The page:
How to Prevent Rodent Infestations in Your Greenhouse

Rodent Control Mouse Trap web

Photo: W. Garrett Owen

Greenhouses can be the perfect habitat for rodents such as mice, rats, and volves. The warm environment offers protection from winter weather and predators and provides ample food supplies. Under these conditions, rodent populations can increase and be challenging to control; therefore, growers should be aware of the signs of rodent activity.

Common rodents that may be encountered in overwintering structures or greenhouses include the house mouse, deer mouse, white-footed mouse, brown rat, chipmunks, and voles. Mice and rats can cause damage by feeding on sown seed, germinated seeds, young transplants, bulbs, rhizomes, tubers, and even leaves and stems of maturing crops. In addition, these rodents can use damage to hardgoods and supplies by chewing holes into plastic pots and inserts, loose-filled bags of substrate, or cardboard boxes. Bulk or loose-filled bags of substrate create ideal locations for storing food (seed) reserves leading to removal of germinated seeds during production. Rodents will also create tunnels in bulk bagged substrate or under containers placed at ground level or runways between containers and flats.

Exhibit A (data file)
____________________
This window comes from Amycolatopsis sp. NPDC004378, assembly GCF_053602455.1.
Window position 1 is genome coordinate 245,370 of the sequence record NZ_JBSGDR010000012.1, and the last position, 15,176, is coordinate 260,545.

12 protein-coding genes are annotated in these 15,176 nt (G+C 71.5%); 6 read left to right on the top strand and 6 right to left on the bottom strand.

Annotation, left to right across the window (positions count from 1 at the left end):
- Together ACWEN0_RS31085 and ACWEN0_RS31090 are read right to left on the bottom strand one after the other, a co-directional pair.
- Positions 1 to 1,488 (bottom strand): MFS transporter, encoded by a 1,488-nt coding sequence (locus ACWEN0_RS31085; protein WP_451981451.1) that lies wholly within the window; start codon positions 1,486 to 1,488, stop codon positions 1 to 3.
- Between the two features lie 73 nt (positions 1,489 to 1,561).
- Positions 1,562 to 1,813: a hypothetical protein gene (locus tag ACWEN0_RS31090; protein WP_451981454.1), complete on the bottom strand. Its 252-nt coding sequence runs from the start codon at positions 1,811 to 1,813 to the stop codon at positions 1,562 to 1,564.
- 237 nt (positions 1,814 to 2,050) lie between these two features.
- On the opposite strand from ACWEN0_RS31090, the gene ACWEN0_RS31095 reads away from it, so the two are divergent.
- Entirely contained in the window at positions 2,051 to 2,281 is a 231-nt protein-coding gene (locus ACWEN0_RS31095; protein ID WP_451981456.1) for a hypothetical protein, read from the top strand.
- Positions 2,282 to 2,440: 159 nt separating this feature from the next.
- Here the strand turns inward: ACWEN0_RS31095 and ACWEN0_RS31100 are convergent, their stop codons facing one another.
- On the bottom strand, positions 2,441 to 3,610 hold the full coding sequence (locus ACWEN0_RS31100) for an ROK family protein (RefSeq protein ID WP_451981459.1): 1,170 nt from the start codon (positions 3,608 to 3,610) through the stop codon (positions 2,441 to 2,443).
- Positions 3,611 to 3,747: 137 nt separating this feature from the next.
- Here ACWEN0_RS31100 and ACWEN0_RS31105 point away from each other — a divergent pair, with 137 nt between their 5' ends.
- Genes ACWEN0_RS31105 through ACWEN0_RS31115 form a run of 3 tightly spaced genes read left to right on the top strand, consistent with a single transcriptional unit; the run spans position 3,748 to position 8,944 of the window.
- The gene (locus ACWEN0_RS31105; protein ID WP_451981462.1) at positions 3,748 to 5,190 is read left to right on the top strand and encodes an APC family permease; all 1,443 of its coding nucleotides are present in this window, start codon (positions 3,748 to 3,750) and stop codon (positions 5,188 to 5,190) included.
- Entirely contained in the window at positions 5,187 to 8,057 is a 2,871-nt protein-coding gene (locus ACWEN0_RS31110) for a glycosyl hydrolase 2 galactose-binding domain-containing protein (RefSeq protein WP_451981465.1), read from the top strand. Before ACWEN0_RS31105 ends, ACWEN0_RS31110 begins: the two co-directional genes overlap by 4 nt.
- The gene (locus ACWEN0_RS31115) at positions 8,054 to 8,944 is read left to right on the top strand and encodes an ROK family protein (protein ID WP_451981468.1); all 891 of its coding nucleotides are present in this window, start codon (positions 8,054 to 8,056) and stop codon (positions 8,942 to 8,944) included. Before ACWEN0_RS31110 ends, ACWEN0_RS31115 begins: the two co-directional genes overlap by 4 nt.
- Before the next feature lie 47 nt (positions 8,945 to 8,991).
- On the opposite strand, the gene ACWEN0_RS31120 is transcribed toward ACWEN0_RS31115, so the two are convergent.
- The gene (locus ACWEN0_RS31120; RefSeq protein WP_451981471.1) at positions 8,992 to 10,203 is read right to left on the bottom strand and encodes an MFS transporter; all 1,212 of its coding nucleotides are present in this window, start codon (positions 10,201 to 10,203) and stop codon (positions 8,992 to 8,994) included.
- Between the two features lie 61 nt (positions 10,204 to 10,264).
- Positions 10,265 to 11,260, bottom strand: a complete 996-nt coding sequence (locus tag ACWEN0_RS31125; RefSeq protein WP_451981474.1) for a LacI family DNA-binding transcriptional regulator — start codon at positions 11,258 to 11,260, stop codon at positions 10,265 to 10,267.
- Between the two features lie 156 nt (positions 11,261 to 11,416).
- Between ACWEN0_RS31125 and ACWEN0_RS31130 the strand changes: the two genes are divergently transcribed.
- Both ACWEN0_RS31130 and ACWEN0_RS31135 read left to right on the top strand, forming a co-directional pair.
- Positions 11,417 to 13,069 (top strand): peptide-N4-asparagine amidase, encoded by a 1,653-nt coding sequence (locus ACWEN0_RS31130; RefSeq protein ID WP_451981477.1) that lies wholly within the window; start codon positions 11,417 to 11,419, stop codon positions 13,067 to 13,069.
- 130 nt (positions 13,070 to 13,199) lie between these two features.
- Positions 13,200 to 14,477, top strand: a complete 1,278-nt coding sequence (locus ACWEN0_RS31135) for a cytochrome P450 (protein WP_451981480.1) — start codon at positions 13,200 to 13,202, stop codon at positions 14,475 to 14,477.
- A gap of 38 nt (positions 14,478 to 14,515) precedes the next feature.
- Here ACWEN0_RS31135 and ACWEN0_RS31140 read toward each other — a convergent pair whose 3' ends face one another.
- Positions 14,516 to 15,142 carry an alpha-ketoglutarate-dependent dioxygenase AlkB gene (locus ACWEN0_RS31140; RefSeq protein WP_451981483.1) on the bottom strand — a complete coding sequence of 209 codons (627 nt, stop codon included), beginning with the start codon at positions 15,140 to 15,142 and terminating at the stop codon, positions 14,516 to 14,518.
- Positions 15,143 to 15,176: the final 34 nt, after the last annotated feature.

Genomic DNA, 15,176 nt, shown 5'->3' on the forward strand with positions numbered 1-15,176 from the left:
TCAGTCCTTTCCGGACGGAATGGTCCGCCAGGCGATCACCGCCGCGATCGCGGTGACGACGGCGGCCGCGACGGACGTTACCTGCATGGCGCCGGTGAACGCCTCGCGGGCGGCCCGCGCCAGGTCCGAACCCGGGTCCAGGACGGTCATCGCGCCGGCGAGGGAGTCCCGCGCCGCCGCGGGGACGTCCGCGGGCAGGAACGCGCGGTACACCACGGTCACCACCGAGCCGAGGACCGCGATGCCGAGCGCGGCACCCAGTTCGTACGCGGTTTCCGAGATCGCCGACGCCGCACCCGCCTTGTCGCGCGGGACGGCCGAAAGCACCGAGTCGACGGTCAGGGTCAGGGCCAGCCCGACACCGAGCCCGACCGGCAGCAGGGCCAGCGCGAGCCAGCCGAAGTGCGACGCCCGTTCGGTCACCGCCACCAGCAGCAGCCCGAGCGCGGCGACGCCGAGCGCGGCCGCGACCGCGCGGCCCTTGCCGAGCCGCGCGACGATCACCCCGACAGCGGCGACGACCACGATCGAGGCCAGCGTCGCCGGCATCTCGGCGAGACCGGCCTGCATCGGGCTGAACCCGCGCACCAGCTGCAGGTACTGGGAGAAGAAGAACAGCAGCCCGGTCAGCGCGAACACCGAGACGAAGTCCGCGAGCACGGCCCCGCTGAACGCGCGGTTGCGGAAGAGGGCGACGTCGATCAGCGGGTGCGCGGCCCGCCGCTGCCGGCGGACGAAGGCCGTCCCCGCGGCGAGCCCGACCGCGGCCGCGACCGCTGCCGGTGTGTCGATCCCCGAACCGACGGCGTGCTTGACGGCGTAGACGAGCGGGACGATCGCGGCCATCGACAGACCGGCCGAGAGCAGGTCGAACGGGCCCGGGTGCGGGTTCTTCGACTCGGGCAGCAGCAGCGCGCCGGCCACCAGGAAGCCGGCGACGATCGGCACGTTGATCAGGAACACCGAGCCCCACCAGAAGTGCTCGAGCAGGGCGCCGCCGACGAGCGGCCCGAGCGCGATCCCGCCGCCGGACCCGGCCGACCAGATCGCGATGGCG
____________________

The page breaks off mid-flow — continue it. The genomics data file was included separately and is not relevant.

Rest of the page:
Chipmunks and voles are less likely to be found in greenhouses; however, they are commonly found in overwintering structures among herbaceous perennials and nursery stock. Chipmunks and voles often feed by chewing on young transplants or emerging spring growth as well as on roots, bulbs, tubers, and rhizomes.

In a recent e-GRO alert, The Ohio State University’s Garrett Owen highlights how rodent control in overwintering structures and greenhouses begins with exclusion. Greenhouse and nursery growers should first identify entry points. Mice can squeeze through cracks, gaps, and holes about ¼-inch in size. Therefore, inspect growing environments and fix holes in polyfilm or polycarbonate and ensure door sills, louvers, and knee wall or baseboards are gap free. This also prevents cold air infiltration into the growing environment and eliminates the likelihood of chilling or freeze injury on crops. If gaps are found along the knee wall or baseboards of overwintering structures or greenhouses, then consider installing metal screening or mesh hardware cloth around the outside perimeter. Secure the screening to the knee wall or baseboards and bend the bottom edge away from the growing structure, and if possible, bury or secure by installing groundcover or sod pins. This technique will help mitigate tunneling or entry into the overwintering structure and greenhouse.

Meister Media Worldwide Launches New CEAg World Business Venture

Learn more in the original e-GRO alert here.

Source link

About The Author

Scroll to Top